Most of the greenery in our compound got hacked away,
but I suspect with all of our heat and rain, it will be back in no time.
Anyway, I decided to take her up on the offer and have started to prepare some meals under her tutelage.  Had I known how many “toubab points” that would have gotten me earlier on in my service, I would have done it sooner.  The first afternoon, I made a simple tomato sauce to have over the millet couscous that someone brought us from an outlying village.  Couscous is “village food”, you see.  People in the cities eat rice.  This is an unfortunate cultural divide as couscous is made from local millet or corn and is so much more nutritious than the imported white rice that most people I know eat.  My sauce consisted of oil, tomato paste, water, onions, hot peppers, vinegar, potatoes, and spices.  It was far from rocket-science, yet you would have thought I’d just sent a man to the moon by the way people reacted to a “toubab” cooking a Senegalese sauce.  Anyone who heard the tale, which spread like wildfire, came by to ask me about it and giggle.  Maybe this was the other reason I hadn’t been inclined to do this until now--I certainly don’t need any other reasons to stick out around here.  After the success of my couscous sauce, I was next charged with Ceebu Yaap, or Rice with Meat, which is very descriptive of the end product.  You’d never guess that a platter of oily rice with a few morsels of meat in it would take several hours and many steps to make, but it did.  It went something like this:

  1. We washed ½ kilo of meat in a basin of water since it spent the morning at the market covered in flies. Remember, a ½ kilo is just over 1 lb (before the fat cooks off) and we were serving this to 12 people—not a lot of meat.
  2. Next, Khady and I held onto each piece of meat with our right hands (the “clean” hands), stretching them taut, then I used a dull knife to cut the pieces into smaller pieces.
  3. I then chopped 2 onions in the palm of my hand and added this and the meat to an aluminum Dutch oven called a “marmite” with ½ liter of oil and basically deep fat fried these for 15 minutes or so.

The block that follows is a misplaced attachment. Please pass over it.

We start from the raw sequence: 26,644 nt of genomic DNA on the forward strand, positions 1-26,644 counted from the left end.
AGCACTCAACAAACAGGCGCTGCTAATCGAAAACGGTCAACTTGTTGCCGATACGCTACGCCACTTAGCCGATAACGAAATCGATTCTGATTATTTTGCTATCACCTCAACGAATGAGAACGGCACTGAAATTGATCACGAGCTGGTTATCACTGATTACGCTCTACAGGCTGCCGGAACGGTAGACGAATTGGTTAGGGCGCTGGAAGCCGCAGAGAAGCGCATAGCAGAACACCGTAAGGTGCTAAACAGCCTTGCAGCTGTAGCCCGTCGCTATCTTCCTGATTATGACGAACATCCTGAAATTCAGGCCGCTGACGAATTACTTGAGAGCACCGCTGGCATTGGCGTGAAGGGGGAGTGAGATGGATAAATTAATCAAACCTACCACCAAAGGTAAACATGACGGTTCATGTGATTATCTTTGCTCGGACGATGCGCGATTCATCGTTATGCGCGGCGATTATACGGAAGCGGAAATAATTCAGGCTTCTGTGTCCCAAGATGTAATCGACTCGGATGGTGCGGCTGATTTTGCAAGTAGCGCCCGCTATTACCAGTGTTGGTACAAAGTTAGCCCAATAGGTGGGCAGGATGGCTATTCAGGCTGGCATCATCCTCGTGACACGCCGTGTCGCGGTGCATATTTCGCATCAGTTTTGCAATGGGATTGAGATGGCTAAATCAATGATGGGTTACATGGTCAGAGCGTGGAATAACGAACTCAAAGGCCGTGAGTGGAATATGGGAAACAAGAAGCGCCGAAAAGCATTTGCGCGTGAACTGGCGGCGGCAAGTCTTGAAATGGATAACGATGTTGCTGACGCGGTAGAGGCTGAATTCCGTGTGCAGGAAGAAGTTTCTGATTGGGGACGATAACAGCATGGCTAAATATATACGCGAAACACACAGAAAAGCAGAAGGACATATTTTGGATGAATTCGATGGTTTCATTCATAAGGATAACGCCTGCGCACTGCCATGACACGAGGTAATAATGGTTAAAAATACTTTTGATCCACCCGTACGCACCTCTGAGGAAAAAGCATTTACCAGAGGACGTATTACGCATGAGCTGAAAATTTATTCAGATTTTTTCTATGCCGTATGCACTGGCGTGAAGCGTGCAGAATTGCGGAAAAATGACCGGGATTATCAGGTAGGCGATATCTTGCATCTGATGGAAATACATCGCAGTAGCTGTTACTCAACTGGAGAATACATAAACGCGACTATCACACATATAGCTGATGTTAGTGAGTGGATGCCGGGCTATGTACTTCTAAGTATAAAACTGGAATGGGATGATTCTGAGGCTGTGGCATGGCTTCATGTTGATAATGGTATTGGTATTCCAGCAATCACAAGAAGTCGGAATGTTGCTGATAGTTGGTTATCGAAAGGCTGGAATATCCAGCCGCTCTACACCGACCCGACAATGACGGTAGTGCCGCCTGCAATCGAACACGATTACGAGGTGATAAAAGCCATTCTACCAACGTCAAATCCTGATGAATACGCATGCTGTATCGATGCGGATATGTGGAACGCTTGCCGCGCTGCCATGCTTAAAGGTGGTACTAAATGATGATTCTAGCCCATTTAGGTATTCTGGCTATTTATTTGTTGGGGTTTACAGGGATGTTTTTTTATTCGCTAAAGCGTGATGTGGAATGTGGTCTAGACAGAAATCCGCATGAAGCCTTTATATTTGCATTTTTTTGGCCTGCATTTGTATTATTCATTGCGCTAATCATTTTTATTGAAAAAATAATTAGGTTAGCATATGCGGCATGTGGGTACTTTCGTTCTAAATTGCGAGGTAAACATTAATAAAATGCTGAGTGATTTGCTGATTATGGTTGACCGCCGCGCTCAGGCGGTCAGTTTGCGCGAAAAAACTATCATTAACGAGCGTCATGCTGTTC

4. After the meat and onions were crispy, we added 3 liters of water and, pardon my French, boiled the hell out of it for at least an hour.
  5. Meanwhile, with a large wooden mortar and pestle, I pounded away at an onion, many cloves of garlic, a couple of bell peppers, 25 CFA worth of hot peppers (yes, that’s the measurement I was given), black peppercorns, and Maggi and Adji spice packets (aka MSG-laden spice mix).  Pulverizing this into a saucy paste was a good upper arm work out, but you must be careful that the mixture doesn’t splash up and hit you in the eye, which, of course, I was not.
  6. Before adding this saucy mixture to the pot, I skimmed off the oil.  At this step I got excited for a minute because most Senegalese dishes are really oily, but then I realized we were going to add the entire ½ liter of oil back in later.
  7. Then I rinsed 2 kilos of rice (that’s about 4½ lbs dry weight--a lot of rice) and placed it in a steamer pan over the boiling mixture and covered it, wrapping a long piece of fabric around the two pots to keep in the steam.  This is why we removed the oil, so that the pot would produce a better steam.
  8. About a half hour later, when the rice was soft and fluffy, I poured it into the boiling mixture with all of the oil that I’d skimmed off and cooked it until the rice has absorbed all of the liquid.
  9. Finally, I transferred the mixture to a large platter, scraping the crunchy rice that was stuck to the bottom of the pot and placing it in the middle as a garnish, and listened to all the oohs and ahhs from our guests as they gobbled up this high-carb, high-fat meal.